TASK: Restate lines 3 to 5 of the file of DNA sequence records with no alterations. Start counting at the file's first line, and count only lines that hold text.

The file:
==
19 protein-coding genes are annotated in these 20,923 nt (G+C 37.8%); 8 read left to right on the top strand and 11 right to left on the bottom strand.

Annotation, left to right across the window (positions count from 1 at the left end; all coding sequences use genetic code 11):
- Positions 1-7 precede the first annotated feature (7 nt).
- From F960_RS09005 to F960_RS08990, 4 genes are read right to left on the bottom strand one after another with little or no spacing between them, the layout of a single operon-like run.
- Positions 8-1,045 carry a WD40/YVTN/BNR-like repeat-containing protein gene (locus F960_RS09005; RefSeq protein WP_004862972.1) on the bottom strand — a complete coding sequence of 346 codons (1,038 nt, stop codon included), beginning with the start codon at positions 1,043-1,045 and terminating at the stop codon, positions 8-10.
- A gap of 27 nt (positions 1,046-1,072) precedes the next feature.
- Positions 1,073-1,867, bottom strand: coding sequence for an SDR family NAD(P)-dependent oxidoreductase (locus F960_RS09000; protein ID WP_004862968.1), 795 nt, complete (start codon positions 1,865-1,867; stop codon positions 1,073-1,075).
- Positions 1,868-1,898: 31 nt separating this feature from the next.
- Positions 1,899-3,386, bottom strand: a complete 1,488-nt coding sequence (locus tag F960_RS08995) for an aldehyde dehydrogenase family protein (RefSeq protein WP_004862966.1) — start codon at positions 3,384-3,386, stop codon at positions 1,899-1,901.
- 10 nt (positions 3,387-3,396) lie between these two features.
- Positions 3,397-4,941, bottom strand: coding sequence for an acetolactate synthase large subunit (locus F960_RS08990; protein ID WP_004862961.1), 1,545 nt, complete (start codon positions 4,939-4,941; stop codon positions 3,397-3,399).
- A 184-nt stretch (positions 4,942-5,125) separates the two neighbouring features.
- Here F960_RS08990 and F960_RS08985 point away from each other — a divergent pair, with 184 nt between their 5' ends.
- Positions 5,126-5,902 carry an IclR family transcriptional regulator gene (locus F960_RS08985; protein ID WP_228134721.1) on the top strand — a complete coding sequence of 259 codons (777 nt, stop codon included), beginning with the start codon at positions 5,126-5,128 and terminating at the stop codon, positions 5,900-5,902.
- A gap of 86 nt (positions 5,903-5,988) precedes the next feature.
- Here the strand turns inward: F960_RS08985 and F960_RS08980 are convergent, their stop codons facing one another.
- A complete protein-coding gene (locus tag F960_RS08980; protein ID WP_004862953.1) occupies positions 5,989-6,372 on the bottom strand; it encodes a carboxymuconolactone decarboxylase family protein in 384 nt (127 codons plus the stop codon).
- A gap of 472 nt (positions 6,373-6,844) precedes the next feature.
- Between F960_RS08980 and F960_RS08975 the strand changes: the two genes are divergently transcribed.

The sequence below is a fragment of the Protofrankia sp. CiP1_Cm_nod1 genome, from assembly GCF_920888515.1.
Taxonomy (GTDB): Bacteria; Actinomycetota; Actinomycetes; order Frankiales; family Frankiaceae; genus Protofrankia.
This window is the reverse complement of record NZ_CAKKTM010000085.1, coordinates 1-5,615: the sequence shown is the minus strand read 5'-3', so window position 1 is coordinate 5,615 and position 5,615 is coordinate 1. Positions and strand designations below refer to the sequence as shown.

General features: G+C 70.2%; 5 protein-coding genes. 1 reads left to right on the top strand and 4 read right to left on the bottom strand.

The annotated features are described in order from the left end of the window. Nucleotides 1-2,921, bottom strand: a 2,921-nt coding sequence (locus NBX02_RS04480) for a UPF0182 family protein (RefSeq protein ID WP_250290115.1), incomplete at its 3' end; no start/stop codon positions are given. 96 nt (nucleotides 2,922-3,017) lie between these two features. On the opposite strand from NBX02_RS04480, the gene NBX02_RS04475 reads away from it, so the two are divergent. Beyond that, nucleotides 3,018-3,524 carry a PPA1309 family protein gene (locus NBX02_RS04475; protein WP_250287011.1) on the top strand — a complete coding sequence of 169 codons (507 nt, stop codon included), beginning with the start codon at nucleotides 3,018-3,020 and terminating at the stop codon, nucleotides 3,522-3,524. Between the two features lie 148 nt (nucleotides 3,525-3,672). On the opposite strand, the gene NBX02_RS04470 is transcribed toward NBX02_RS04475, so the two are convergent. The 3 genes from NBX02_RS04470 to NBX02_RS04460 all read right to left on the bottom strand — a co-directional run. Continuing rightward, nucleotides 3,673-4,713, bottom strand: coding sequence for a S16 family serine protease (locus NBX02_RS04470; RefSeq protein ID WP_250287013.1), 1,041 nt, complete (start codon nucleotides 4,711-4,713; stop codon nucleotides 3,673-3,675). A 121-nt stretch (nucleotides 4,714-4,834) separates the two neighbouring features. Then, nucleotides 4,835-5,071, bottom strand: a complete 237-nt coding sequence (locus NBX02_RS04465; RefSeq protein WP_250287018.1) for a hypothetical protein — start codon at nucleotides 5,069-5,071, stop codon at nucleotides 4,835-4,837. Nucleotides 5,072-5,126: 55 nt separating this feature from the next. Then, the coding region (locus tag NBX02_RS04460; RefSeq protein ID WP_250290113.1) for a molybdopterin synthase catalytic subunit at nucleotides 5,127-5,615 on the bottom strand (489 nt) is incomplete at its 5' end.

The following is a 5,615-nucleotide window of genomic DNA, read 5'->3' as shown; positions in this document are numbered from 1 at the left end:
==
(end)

- Positions 1-7 precede the first annotated feature (7 nt).
- From F960_RS09005 to F960_RS08990, 4 genes are read right to left on the bottom strand one after another with little or no spacing between them, the layout of a single operon-like run.
- Positions 8-1,045 carry a WD40/YVTN/BNR-like repeat-containing protein gene (locus F960_RS09005; RefSeq protein WP_004862972.1) on the bottom strand — a complete coding sequence of 346 codons (1,038 nt, stop codon included), beginning with the start codon at positions 1,043-1,045 and terminating at the stop codon, positions 8-10.